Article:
Next Imperial Regime

After the overthrow of the Babylonian kingdom, the new ruler appointed Daniel as his chief officer over the other civil servants of the city. This caused resentment among the other officials, so a conspiracy was hatched to destroy by trapping Daniel with his own words, even ensnaring the unwitting king in the plot.

Through the intervention of an angel, Daniel was delivered unscathed from the attempt to kill him. Having survived the night in the lions’ den, the king ordered his release and the destruction of his accusers. He then issued a new edict commanding all citizens of Babylon to revere the wonder-working God of Daniel.


Darius the Mede” appointed him first among his three ministers of state. Certain provincial governors envied his elevation and sought to discredit Daniel. Had he not been a faithful servant of the previous Neo-Babylonian régime?

However, unable to find fault with his conduct, they arranged circumstances so that he would appear disloyal to Darius.

  • (Daniel 6:1-3) – “It was pleasing before Darius that he should set up over the kingdom a hundred and twenty satraps, that they should be over all the kingdom; and over these, three confidential ministers of whom Daniel was first, that to them these satraps should render an account, and the king not be suffering loss. Then this Daniel signalized himself above the ministers and the satraps, because a distinguished spirit was in him, and the king thought to set him up over all the kingdom. Then the ministers and the satraps began seeking to find occasion against Daniel in respect of the kingdom, but no occasion nor wickedness could they find, inasmuch as, faithful was he and neither error nor wickedness could be found against him.

A written edict was published prohibiting anyone from petitioning any other “god or man for thirty days” except Darius. This was incorporated into the “law of the Medes and Persians,” which, once written, could not be altered, not even by the king.

Nevertheless, Daniel continued to pray daily to Yahweh. His “seditious” conduct was reported to the king. Though aware of the new law, Daniel did not alter his daily routine.

Thus, his accusers “found him making petition and supplication before his God” and reminded the king of the legal tradition that no law could be altered once written. Even a ruler as powerful as Darius was not above the “law of the Medes and Persians.”

The trap was set. His enemies accused him of disloyalty to the king. This distressed Darius greatly since he valued Daniel’s services, so he “determined to save Daniel.”

However, Darius was only able to postpone the execution for a few hours. Since the matter was out of his hands, he left the matter to the God of Daniel for resolution. Unlike Belshazzar, this king expressed respect for the God of the Jewish exiles and encouraged Daniel - (“Your God whom you serve will deliver you”).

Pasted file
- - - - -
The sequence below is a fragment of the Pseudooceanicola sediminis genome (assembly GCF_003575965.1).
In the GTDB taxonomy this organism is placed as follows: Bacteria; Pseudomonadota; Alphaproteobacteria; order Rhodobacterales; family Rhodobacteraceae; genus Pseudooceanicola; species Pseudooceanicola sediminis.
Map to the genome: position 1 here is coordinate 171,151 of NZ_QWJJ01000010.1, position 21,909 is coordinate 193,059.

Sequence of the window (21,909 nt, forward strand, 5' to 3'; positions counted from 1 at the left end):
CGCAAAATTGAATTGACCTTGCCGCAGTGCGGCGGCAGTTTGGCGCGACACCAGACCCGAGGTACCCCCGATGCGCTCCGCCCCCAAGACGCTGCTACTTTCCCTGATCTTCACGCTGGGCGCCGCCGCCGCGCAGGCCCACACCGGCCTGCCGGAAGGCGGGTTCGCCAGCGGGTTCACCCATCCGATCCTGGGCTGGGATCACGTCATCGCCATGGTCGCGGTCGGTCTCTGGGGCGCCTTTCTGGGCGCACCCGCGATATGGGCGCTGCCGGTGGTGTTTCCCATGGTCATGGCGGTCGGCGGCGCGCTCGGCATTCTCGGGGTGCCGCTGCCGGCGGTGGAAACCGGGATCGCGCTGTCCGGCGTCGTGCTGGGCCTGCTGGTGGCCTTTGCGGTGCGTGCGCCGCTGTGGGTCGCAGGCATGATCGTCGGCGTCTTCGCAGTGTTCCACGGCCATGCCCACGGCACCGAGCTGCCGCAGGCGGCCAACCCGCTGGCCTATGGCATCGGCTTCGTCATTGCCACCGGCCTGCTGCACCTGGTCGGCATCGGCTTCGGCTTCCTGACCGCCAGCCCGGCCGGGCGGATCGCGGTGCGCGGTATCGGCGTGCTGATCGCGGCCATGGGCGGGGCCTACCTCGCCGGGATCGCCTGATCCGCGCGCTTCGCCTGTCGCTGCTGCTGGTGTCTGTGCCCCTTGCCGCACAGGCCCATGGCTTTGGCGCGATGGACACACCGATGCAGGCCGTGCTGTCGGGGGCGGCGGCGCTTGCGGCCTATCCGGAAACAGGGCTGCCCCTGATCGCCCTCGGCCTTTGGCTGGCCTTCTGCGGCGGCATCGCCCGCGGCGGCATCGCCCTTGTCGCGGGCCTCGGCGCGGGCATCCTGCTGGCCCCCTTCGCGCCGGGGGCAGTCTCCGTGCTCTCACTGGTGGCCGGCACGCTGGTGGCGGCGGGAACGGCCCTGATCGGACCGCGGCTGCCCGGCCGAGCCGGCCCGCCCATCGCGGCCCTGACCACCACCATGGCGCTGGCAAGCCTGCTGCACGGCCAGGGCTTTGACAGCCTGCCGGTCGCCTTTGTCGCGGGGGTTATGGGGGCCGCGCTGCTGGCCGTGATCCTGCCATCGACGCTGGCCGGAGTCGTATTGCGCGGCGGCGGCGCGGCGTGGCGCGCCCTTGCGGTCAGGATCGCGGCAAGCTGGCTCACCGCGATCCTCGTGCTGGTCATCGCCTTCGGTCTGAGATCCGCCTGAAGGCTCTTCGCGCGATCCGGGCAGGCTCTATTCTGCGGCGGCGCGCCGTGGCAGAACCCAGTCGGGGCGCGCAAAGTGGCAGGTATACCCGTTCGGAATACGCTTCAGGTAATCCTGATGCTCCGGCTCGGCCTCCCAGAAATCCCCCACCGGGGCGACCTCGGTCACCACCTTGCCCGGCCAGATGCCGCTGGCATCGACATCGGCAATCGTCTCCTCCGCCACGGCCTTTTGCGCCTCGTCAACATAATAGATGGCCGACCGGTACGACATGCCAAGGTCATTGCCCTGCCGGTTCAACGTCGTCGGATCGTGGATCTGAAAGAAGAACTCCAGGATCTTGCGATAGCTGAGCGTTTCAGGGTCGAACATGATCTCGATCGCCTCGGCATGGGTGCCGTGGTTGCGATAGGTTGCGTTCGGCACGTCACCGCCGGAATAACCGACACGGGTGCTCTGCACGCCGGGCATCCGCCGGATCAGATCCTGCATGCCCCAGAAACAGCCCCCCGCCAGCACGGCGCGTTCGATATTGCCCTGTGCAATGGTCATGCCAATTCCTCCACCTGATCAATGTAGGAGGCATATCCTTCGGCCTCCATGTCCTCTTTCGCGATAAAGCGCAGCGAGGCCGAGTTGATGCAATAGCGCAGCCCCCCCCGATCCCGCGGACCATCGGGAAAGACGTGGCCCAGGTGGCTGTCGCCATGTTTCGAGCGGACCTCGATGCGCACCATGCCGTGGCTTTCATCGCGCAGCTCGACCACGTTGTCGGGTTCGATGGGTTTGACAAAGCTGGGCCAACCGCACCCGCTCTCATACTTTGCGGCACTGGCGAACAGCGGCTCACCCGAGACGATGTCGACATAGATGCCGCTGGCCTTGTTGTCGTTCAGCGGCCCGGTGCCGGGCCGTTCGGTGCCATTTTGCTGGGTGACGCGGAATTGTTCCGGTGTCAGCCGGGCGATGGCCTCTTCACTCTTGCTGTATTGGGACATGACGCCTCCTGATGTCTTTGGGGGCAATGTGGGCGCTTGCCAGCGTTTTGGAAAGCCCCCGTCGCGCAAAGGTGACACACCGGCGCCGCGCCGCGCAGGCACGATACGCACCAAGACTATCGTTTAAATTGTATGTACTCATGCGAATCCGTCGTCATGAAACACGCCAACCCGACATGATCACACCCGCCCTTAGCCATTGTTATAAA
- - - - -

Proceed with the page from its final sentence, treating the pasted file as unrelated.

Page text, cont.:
Cast into the pit, it was sealed shut behind Daniel. The king passed the night in great anguish. Early the following day, he hastened to see if Daniel remained alive and called out to him, “Is your God whom you serve able to deliver you from the lions?

Being very much alive, Daniel answered the king. The angel had shut the mouths of the lions and they had done him no harm. He was “blameless” before God and the king.

After removing Daniel from the pit, the king had his accusers cast in instead, and they died a horrific death - (“The lions broke all their bones in pieces before they came to the bottom of the den”). The ferocity of the attack demonstrated that Daniel was NOT spared because the beasts were not hungry, and the immediate dispatch of his accusers demonstrated the ravenous hunger of the lions.

Next, Darius issued a decree to “all the peoples, nations, and tongues that dwell in all the earth” to publicize how the “God of Daniel” had reversed the irreversible decree of the king. The salutation of Darius is virtually identical to the earlier one published by Nebuchadnezzar - (Daniel 4:1 - “Nebuchadnezzar to all people, nations, and tongues that dwell in all the earth”).

Previously, Darius had decreed that no man could petition anyone but him. However, now he summoned “all peoples, nations, and tongues…to tremble and fear before the God of Daniel.” The plot to exploit the “law of the Medes and Persians” and destroy Daniel had caused the demise of the very men who conspired against him.

The Aramaic word rendered “destroy” in verse 26 is the same one translated as “destroy” in verse 22 - (“The lions have not destroyed me”). The usage echoes the declarations about the coming “kingdom of God” made years earlier in the interpretation of Nebuchadnezzar’s dream concerning a “great image” with a golden head. Daniel’s miraculous deliverance demonstrated that the kingdom of God “shall not be destroyed” regardless of the edicts of kings or the machinations of evil men - (Daniel 2:44).

Daniel prospered under the reigns of “Darius the Mede” and “Cyrus the Persian.” The first half of the book closes with the inauguration of the next version of the World Empire, the kingdom of the “Medes and the Persians.”

This story relates to the events recorded in chapter 3 of the book. In both stories, the Jewish exiles aroused jealousy among the ruling class. In both, plots were hatched to destroy them. In chapter 3, Daniel’s three friends are thrown into a fiery furnace when they refuse to venerate the king’s golden image. In chapter 6, Daniel is cast to the lions when he transgresses the royal edict.

In both stories, the exiles violate the king’s edict because of their higher allegiance to Yahweh, and in both, they are miraculously delivered from death. Both stories conclude with the king issuing decrees to honor the God of Israel. Both incidents demonstrate that Yahweh is in full control of history. The rise and fall of empires and the welfare of His people are at His discretion.



Absent Church?

He Nullified Death